After calculating the average power consumption of the necessary devices (lamp, fan, space heater, water heater) in Watts, our next step was to assess the prevalence of these devices in the dormitories in question. We surveyed 10 random rooms in each building, attempting to identify a distribution of rooms of varying sizes (both singles and doubles) in each building. We attempted to survey a distribution of rooms of equivalent sizes in each building. Our survey asked students to assess their average daily usage for each device over the month of November.

After our survey, we compiled the aggregate device usage hours for each device. Additionally, we multiplied those usage hours by the average power consumption rate (based on our findings from the WattsUpPro) for that device. We compiled all of that data to find the total power consumption for the pertinent devices of those students. These are our results:


Lamp power consumption: 114hours x 14.4W = 1641.6Wh

Fan power consumption: 27hours x 39.2W = 1058.2Wh

Space heater power consumption: 55hours x 1460W = 80,300Wh

Water heater power consumption: 1hour x 669.6W = 669.6Wh

Total power consumption: 83,669.4Wh/day


Lamp power consumption: 65hous x 14.4W = 936Wh

Fan power consumption: 90hours x 39.2W = 3528Wh

Space heater power consumption: 0hours

Water heater power consumption: .92hours x 669.6W = 613.8Wh

Total power consumption: 5,077.8Wh/day

As we can easily see, the power consumption of climate regulating devices in Lathrop House is far greater than that of Davison House. In fact, it was roughly 16.5 times greater. This confirms our initial expectation that power consumption in Lathrop House (the older dormitory) would be greater than that of Davison house.

We should note that the vast majority of the difference in power consumption derived from the use of space heaters in Lathrop. We might assume that this number derives from the older, and probably inferior, insulation in that building compared to that of Davison. We believe that a more exhaustive survey of the buildings would provide support for the significance of this trend.

It is also notable, however, that the usage of fans was more prevalent in Davison than it was in Lathrop. Perhaps we can surmise that the same insulation that necessitates so few space heaters in Davison also relates to a lack of ventilation in that building.

In summary, the average power consumption rates of climate controlling devices were far greater in Lathrop House than in Davison House. We believe that it is likely that the older nature of the Lathrop House was at least partly responsible for this phenomenon. The recent renovation of Davison will likely necessitate far less climate controlling device usage in that dorm in the recent future.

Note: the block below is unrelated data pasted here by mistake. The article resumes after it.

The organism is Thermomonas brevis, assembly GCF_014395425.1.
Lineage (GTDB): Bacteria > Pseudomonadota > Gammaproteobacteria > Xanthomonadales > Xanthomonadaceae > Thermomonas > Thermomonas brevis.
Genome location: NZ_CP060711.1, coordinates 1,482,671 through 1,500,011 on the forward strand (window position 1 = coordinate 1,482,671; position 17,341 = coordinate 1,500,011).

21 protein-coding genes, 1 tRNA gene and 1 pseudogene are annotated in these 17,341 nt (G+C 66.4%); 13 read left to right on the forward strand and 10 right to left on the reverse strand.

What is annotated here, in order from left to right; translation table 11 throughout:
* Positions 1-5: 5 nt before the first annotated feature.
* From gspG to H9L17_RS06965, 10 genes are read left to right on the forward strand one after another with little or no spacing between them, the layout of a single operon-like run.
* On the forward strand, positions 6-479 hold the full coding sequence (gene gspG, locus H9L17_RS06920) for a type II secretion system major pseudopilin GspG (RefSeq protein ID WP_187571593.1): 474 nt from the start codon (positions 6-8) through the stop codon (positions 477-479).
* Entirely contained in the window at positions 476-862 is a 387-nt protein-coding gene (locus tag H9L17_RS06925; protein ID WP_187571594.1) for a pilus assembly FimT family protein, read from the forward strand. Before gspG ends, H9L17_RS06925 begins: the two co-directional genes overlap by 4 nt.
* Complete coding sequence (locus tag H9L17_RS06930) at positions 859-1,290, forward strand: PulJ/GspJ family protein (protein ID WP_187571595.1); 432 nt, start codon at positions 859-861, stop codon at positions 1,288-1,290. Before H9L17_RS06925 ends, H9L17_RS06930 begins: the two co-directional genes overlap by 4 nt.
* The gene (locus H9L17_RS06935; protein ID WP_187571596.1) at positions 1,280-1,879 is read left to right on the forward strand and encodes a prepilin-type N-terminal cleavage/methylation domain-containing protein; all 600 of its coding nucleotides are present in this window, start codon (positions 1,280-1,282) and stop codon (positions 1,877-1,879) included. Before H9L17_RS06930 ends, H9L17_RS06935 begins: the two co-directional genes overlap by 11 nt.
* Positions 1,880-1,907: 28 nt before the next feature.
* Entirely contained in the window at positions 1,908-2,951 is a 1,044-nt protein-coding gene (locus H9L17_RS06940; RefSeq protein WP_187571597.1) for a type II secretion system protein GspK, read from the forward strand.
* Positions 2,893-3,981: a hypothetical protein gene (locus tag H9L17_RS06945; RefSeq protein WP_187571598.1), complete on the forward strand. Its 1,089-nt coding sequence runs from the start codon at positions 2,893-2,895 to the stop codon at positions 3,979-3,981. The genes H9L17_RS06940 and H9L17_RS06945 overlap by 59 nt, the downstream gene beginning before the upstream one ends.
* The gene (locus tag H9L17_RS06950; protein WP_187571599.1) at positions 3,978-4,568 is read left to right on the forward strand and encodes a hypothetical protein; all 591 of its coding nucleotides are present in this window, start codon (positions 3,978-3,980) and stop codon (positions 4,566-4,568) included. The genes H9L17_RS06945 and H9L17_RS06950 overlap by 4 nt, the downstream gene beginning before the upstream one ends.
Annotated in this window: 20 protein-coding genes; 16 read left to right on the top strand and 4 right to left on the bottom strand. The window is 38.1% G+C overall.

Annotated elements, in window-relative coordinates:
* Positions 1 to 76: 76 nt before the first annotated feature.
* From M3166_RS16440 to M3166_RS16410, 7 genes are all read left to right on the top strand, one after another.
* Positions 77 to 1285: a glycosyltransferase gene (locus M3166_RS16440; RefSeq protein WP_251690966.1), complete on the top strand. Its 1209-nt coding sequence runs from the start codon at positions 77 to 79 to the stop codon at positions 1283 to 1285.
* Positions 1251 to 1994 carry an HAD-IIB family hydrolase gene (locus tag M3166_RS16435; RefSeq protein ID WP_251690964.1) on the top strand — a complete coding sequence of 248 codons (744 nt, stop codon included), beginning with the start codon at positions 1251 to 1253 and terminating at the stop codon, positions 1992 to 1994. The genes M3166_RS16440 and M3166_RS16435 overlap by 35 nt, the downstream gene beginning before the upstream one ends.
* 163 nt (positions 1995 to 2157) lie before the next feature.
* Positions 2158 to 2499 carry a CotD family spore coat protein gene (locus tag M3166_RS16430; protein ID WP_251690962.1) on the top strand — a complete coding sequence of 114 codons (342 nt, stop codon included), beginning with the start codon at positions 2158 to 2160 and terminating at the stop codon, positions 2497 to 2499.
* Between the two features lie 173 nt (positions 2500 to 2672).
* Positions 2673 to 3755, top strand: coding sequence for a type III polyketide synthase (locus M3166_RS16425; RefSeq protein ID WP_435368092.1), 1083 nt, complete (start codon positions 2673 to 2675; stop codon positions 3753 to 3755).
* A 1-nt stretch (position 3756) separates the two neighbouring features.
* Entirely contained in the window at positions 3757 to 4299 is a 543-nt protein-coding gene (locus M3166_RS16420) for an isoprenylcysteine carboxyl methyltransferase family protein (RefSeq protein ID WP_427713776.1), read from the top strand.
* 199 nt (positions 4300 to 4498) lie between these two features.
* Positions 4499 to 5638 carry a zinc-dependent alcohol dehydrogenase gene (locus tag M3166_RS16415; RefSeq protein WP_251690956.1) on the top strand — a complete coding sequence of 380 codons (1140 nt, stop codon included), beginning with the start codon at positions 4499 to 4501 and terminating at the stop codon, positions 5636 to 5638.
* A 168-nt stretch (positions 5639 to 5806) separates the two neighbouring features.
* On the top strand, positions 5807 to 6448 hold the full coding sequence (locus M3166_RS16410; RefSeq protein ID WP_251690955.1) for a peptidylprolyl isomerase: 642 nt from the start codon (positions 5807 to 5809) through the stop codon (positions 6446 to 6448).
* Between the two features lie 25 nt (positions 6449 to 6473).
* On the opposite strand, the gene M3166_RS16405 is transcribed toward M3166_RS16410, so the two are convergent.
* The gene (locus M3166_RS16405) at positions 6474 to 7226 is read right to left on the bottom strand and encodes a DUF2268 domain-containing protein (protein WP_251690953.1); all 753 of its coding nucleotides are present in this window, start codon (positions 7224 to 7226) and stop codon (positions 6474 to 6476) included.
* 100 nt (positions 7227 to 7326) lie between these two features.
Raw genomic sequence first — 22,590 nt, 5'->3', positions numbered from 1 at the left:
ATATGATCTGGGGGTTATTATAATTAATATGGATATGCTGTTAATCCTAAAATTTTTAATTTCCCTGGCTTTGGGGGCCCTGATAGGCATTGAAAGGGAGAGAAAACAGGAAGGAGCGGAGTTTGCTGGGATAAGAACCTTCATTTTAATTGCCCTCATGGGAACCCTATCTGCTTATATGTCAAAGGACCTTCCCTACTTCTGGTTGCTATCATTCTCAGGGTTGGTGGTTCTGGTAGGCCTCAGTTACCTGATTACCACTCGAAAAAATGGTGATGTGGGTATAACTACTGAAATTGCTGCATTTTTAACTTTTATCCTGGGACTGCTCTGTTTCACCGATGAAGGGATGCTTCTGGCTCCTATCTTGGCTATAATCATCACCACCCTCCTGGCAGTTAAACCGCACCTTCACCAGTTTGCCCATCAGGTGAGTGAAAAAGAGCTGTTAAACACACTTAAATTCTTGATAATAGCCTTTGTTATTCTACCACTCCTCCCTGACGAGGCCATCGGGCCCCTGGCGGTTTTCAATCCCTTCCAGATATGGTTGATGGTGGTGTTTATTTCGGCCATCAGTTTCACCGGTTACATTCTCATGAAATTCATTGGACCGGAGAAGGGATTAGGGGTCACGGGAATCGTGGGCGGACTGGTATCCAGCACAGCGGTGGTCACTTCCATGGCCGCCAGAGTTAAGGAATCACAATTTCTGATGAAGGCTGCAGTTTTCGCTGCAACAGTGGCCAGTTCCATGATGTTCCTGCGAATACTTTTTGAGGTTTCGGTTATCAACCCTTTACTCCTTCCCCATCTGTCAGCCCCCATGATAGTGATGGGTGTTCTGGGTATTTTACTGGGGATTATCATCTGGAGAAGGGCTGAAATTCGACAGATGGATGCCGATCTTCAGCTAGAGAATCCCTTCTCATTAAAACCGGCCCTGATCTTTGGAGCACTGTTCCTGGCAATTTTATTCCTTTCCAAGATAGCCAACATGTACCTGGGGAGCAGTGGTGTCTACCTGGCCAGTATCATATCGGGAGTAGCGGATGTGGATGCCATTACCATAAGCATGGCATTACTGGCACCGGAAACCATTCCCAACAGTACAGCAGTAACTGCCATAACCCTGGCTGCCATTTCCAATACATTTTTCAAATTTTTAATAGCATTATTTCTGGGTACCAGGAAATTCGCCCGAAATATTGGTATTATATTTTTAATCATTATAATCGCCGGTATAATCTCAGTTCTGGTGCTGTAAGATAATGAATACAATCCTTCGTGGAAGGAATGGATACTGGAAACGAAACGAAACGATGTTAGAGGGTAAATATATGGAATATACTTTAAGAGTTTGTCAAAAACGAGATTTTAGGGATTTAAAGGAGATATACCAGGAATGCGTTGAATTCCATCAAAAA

Group Five: Data

We studied the power consumption of four electronic devices popular among students. We used Watts up Pro and logger pro to study power consumption of the water heater, lamps, fans and space heaters. We collected the data paying in mind the variations in power consumption, for example, we studied the power consumption when the fan was on high, low and medium in relation to the room conditions. This was to help us estimate the average power consumption depending on the conditions of the different types of rooms.

We made questionnaires that will help us determine the number of students using these devices and others that we have not mentioned.


Power Consumption Data Table

Group 5- Project Plan

Updated Abstract: Our goal is to assess the difference in energy usage (in non-hard wired devices only) in the student population of a new dorm building and an old dorm building. We want to know if a newer building, with more efficient lighting, heating/ventilation and insulation, requires fewer additional energy consuming devices, such as lamps, fans, and space heaters on the part of students, than an old dorm with poor lighting, heating/ventilation, and insulation. By analyzing this data, we will be able to assess the effects of building condition on the daily energy consumption of the students living in the building. This data, potentially paired with overall energy consumption of the entire building, could provide insight into the ways in which older buildings are less energy efficient.

Roles/ Activity Plan:

Steffi and Jordan will check out the WattsUpPro and generate preliminary Watt usage amounts for all relevant electronic devices. (i.e. fans, space heaters, lamps of various sizes, hot water heaters, televisions, game consoles, refrigerators,  microwaves ect.) As they survey, we will use the WattsUpPro to assess misc. devices. (11.15.11)

  • ·All three of us will generate a questionnaire for applicants on daily device energy usage. (We will correspond via email to complete by 11.18.11)
  • ·Steffi and Jordan will survey 10 students in each of the two dorms. We will use identical (or close to identical) rooms from Davison and Lathrop. Those two dorms are identical except that one was renovated two years ago, and the other was last renovated in the 70s. (11.19-20.11)
  • ·Neal will complete all data analysis and do the write up. He will look for trends that differentiate the building’s general energy consumption. (Complete as soon as project data is available)
  • ·Jordan will correspond with the administration to acquire the necessary data on building schematics and energy usage. (He will send emails immediately, hopefully responses will be rapid.)


We will be using the WattsUpPro to calculate energy usage by Watt. Energy and energy conservation are the driving scientific ideas behind our project. We will study the effect of building construction and dorm culture on energy usage.

Expected Outcomes:

We anticipate greater energy usage in non-hard wired devices among students living in the older dorm building. We expect that the infrastructure of the newer building (lights, heating/ventilation, and insulation), will necessitate fewer non-hard wired devices among students.


Our goal is to assess the energy usage from electronic devices of students living in the Vassar Dormitories. We will first assess the various energy usages of common devices with a Watts Up Pro. Then we will randomly select dorm rooms from every hall and survey the occupants about the devices they use. We will use the Watts Up Pro to calculate energy usage of miscellaneous devices as we conduct our survey. Any discrepancies in energy usages between dorms will emerge from our data.